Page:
“Taylor crafts a book that should be read by all who have an interest in understanding the roots of slavery and oppression of women during the pre–Civil War era. It should also be read by those seeking to understand the depth of pain and depravity faced by women living under the tyranny of American slavery.”
Library Journal (starred review)
“In this brief book, Taylor sets the context, reviews the known actions, and applies a genuinely multidisciplinary set of tools to understand a mother maybe driven to madness. The author peels away layers of analysis of Garner as archfiend or feminist and abolitionist hero to discover what she calls an intensely personal act, even if one fraught with political consequences. Summing Up: Recommended.”
“Taylor’s book is a must-read for anyone interested in African American history, women’s history, midwestern history, or Black feminist theory.”
International Journal of Africana Studies
“[Taylor] uses exhaustive research to provide a nuanced view not only of Garner and her fateful act but also of the broader psychosis and trauma that slavery unleashed upon women. … Driven toward Madness offers a compelling and heart-wrenching window onto the horrors faced by enslaved women in the United States.”
Troy Jackson, Journal of American History
Margaret Garner was the runaway slave who, when confronted with capture just outside of Cincinnati, slit the throat of her toddler daughter rather than have her face a life in slavery. Her story has inspired Toni Morrison’s Beloved, a film based on the novel starring Oprah Winfrey, and an opera. Yet, her life has defied solid historical treatment. In Driven toward Madness, Nikki M. Taylor brilliantly captures her circumstances and her transformation from a murdering mother to an icon of tragedy and resistance.
Taylor, the first African American woman to write a history of Garner, grounds her approach in black feminist theory. She melds history with trauma studies to account for shortcomings in the written record. In so doing, she rejects distortions and fictionalized images; probes slavery’s legacies of sexual and physical violence and psychic trauma in new ways; and finally fleshes out a figure who had been rendered an apparition.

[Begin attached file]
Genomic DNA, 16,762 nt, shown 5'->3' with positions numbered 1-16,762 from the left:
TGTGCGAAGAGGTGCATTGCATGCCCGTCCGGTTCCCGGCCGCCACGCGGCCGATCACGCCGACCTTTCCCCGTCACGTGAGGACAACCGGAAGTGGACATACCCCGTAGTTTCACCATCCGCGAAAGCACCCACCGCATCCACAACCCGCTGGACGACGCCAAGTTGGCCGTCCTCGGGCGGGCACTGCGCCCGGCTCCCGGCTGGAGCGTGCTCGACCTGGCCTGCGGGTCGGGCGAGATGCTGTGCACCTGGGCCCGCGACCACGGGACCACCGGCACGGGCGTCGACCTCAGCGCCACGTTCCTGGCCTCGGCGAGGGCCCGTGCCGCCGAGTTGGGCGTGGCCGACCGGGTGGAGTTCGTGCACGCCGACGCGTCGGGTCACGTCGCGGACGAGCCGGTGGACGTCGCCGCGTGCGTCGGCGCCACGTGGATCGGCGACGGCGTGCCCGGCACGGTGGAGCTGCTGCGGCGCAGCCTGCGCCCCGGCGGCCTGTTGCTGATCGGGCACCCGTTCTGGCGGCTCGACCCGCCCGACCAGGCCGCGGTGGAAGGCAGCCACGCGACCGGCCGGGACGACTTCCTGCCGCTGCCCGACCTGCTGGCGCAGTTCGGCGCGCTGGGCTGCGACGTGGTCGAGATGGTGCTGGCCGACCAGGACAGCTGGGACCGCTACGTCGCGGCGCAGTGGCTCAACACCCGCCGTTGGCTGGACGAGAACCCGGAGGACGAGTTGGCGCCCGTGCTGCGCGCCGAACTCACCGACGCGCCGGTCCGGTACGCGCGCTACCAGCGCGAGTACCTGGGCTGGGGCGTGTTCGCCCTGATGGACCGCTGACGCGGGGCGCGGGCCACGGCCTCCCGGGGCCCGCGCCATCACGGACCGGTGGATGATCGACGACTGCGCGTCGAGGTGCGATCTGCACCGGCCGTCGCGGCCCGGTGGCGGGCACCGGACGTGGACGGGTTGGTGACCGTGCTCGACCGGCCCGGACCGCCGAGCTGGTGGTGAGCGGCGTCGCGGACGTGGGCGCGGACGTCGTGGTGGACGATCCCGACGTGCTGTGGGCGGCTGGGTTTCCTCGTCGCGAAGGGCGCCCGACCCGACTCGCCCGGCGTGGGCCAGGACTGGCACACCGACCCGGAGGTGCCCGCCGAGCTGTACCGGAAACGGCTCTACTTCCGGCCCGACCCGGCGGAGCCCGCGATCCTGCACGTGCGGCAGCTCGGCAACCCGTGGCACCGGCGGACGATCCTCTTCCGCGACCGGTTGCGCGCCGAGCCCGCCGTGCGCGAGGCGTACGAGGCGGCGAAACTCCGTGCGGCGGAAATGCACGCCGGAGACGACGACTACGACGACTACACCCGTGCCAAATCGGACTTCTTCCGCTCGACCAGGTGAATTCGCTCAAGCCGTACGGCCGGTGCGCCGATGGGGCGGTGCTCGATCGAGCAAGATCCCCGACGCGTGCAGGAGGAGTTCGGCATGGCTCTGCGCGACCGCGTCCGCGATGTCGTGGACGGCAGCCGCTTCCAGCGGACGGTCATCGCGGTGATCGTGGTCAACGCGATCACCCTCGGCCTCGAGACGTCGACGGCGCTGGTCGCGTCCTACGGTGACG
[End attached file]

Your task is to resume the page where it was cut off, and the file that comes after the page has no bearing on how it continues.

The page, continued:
Nikki M. Taylor is a professor of African American history at Howard University. Her other books include Frontiers of Freedom: Cincinnati’s Black Community, 1802–1868 and America’s First Black Socialist: The Radical Life of Peter H. Clark. More info →
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Nineteenth-century Cincinnati was northern in its geography, southern in its economy and politics, and western in its commercial aspirations. While those identities presented a crossroad of opportunity for native whites and immigrants, African Americans endured economic repression and a denial of civil rights, compounded by extreme and frequent mob violence. No other northern city rivaled Cincinnati's vicious mob spirit.
Gus Reed was a freed slave who traveled north as Sherman’s March was sweeping through Georgia in 1864. His journey ended in Springfield, Illinois, a city undergoing fundamental changes as its white citizens struggled to understand the political, legal, and cultural consequences of emancipation and black citizenship. Reed became known as a petty thief, appearing time and again in the records of the state’s courts and prisons.
Beginning in 1803, the Ohio legislature enacted what came to be known as the Black Laws. These laws instituted barriers against blacks entering the state and placed limits on black testimony against whites.
The literature on women enslaved around the world has grown rapidly in the last ten years, evidencing strong interest in the subject across a range of academic disciplines.